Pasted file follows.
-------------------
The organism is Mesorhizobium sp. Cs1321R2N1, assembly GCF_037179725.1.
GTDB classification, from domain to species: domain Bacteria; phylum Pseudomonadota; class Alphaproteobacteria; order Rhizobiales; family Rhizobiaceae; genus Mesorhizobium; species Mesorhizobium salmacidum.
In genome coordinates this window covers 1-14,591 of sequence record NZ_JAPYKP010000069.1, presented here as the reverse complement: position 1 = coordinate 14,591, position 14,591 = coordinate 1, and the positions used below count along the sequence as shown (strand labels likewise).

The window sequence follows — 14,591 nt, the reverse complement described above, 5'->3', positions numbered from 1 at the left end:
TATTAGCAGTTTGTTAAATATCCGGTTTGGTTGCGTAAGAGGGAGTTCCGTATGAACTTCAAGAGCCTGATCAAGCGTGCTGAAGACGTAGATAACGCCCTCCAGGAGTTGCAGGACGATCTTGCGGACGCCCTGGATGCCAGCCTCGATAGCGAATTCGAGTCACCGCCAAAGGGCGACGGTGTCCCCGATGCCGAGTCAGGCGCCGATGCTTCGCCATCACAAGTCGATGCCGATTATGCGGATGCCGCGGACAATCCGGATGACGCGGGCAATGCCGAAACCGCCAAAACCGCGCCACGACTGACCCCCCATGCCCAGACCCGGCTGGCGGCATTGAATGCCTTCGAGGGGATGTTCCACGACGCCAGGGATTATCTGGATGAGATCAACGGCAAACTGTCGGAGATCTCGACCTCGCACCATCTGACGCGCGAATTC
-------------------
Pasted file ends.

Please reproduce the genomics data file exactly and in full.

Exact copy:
The organism is Mesorhizobium sp. Cs1321R2N1, assembly GCF_037179725.1.
GTDB classification, from domain to species: domain Bacteria; phylum Pseudomonadota; class Alphaproteobacteria; order Rhizobiales; family Rhizobiaceae; genus Mesorhizobium; species Mesorhizobium salmacidum.
In genome coordinates this window covers 1-14,591 of sequence record NZ_JAPYKP010000069.1, presented here as the reverse complement: position 1 = coordinate 14,591, position 14,591 = coordinate 1, and the positions used below count along the sequence as shown (strand labels likewise).

The window sequence follows — 14,591 nt, the reverse complement described above, 5'->3', positions numbered from 1 at the left end:
TATTAGCAGTTTGTTAAATATCCGGTTTGGTTGCGTAAGAGGGAGTTCCGTATGAACTTCAAGAGCCTGATCAAGCGTGCTGAAGACGTAGATAACGCCCTCCAGGAGTTGCAGGACGATCTTGCGGACGCCCTGGATGCCAGCCTCGATAGCGAATTCGAGTCACCGCCAAAGGGCGACGGTGTCCCCGATGCCGAGTCAGGCGCCGATGCTTCGCCATCACAAGTCGATGCCGATTATGCGGATGCCGCGGACAATCCGGATGACGCGGGCAATGCCGAAACCGCCAAAACCGCGCCACGACTGACCCCCCATGCCCAGACCCGGCTGGCGGCATTGAATGCCTTCGAGGGGATGTTCCACGACGCCAGGGATTATCTGGATGAGATCAACGGCAAACTGTCGGAGATCTCGACCTCGCACCATCTGACGCGCGAATTC